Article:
The majority of this story takes place on the beach, even though the synopsis doesn’t make it sound like it. That was the best part of their story. I enjoyed seeing Gabe, this super in control, always gets the girl, ladies man, seem unsure of what to do. He sees this gorgeous girl and is intrigued by her, without even knowing a thing about her. And when he finally takes the shot, his world is flipped upside down.

Lucy decides to house sit for one of her mom’s clients, all summer long, in order to help pay for college. She thought she’s be spending it all alone cooped up in the house. She had no intentions of getting out. But then her “neighbor” decides to come over one day, and BAM, her life is flipped also.

This was a sweet story filled with lots of flirting and banter. Lucy is nothing like the girls the Gabe usually goes for, but he likes what he sees and he’s gonna let her know every chance he gets. Lucy is your typical insecure girl who isn’t used to guys liking her for her, so it made my heart happy to have him tell her not to change. But when she sees him in college, the thought of him finding out that she’s not up in his league, was very scary. She thought he was going to be just a summer fling, but that silly heart of hers wouldn’t let her get away with that.

~Melpomene

Buy In The Dark (The Rules Book 2)

Click HERE to enter the giveaway.

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**Credit: WordSmith Publicity**

Review: Below the Water Line: Getting Out, Going Back, and Moving Forward in the Decade After Hurricane Katrina by Lisa Karlin

518K729yxgL._SX311_BO1,204,203,200_It’s been ten years since the unforgettable devastation known as Katrina came ashore. Ten years since families were displaced, homes were destroyed, lives were lost. Such a long time ago, but yet not so very long ago. And although I’ve read many different accounts of the tragedy, every new one that comes along immediately catches my eye.

In this newest telling, we are given an insider’s view of what one family encountered in the days leading up to the hurricane as well as their recovery process. This family is somewhat different from what most of us know from television accounts. They’re white, middle class (at least) and living comfortably. Mom is a nurse and dad is a surgeon. Kids one and two are enrolled in private school. They have a nice home in a nice neighborhood. And most importantly, they have the means to evacuate as Katrina bears down on the city.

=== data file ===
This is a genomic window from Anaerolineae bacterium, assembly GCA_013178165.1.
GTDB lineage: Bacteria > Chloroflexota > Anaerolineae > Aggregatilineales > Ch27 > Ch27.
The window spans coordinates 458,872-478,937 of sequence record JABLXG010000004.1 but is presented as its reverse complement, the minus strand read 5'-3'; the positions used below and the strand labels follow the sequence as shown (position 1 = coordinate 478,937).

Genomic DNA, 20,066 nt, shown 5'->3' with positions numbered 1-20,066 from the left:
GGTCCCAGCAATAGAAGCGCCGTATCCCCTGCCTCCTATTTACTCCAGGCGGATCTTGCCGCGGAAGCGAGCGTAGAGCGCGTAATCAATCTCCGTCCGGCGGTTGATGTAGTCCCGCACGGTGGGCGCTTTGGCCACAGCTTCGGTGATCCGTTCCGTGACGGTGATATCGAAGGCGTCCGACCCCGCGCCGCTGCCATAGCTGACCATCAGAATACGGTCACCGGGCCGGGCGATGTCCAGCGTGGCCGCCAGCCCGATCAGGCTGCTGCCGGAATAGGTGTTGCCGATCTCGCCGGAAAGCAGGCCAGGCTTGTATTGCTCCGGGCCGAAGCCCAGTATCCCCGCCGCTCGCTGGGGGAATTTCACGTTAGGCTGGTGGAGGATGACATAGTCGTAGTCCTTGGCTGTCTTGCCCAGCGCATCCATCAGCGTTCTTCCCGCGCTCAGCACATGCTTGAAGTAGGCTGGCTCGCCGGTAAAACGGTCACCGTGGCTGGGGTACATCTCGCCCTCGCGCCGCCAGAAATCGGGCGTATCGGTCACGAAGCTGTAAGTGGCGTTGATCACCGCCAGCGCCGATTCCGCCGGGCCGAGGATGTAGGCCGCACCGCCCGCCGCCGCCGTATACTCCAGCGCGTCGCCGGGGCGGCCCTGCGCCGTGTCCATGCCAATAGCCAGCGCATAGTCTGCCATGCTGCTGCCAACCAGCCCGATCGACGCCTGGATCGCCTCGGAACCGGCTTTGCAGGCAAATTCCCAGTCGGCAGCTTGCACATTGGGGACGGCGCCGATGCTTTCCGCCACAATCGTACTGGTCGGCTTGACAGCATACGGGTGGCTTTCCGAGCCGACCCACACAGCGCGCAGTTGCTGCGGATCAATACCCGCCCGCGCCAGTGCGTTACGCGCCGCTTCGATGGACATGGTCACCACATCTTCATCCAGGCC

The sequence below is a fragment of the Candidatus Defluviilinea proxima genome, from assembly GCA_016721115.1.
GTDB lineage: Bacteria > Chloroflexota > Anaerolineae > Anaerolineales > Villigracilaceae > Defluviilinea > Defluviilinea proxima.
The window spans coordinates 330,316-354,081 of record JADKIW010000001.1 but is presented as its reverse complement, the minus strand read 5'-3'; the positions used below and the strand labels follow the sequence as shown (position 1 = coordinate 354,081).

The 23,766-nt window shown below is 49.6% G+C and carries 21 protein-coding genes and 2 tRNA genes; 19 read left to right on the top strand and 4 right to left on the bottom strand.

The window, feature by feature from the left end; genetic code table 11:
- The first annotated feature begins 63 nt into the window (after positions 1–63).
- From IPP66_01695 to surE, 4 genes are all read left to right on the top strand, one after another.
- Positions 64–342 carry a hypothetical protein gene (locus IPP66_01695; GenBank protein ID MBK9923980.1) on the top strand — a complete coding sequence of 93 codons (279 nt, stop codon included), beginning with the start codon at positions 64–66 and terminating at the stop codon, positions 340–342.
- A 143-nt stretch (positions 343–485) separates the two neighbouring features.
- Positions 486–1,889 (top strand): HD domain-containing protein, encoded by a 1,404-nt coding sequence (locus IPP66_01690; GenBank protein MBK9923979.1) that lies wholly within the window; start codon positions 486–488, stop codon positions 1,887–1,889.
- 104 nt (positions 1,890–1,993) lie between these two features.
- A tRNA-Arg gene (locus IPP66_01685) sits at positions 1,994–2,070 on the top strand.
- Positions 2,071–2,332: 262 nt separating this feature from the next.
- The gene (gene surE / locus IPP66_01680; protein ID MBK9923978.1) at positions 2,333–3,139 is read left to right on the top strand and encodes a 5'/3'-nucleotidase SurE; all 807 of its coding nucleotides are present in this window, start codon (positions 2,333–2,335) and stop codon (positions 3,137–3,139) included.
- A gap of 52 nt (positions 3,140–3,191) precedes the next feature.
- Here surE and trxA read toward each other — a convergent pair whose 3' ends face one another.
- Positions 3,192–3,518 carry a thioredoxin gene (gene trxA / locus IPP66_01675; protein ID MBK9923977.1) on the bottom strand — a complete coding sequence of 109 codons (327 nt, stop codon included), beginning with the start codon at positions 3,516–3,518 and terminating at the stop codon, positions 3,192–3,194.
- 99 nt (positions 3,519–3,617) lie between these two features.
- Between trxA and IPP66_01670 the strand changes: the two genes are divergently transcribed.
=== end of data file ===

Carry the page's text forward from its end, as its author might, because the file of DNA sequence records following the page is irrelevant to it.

I’ll admit, I had to sit on this one for a bit after finishing it. I knew that I wanted to write a review, but I wasn’t quite sure in which direction I wanted to go. The author does provide a very real, honest account of her family’s experiences. However, it’s hard to feel much sympathy for someone whose home escaped mostly intact while so many lost everything they owned. And how does a tree in a pool and rotten food compare with the loss of a loved one?

But the more I reflected on it, the more I appreciated this unique perspective on the Karlin family’s experience. Because who am I to determine what an authentic story is? And I give the author much credit for never minimizing the horror of what others went through. In fact, at several points throughout the story she makes a point of noting that so many others had it so much worse than her family did.

Mostly, I admire the hope and passion for New Orleans that is woven throughout this book. The author makes it clear that there’s no love lost for those who were in power ten years ago. Powerful people who, by the way, dropped the ball in a very big way. She also makes it very clear why she and her family made the decision to return to a city that many felt wasn’t deserving of rebuilding efforts. To quote a well-known phrase: “I’m not a native of New Orleans. Although I wasn’t born here, I got here as fast as I could.”

~Thalia

Buy It Now: Below the Water Line: Getting Out, Going Back, and Moving Forward in the Decade After Hurricane Katrina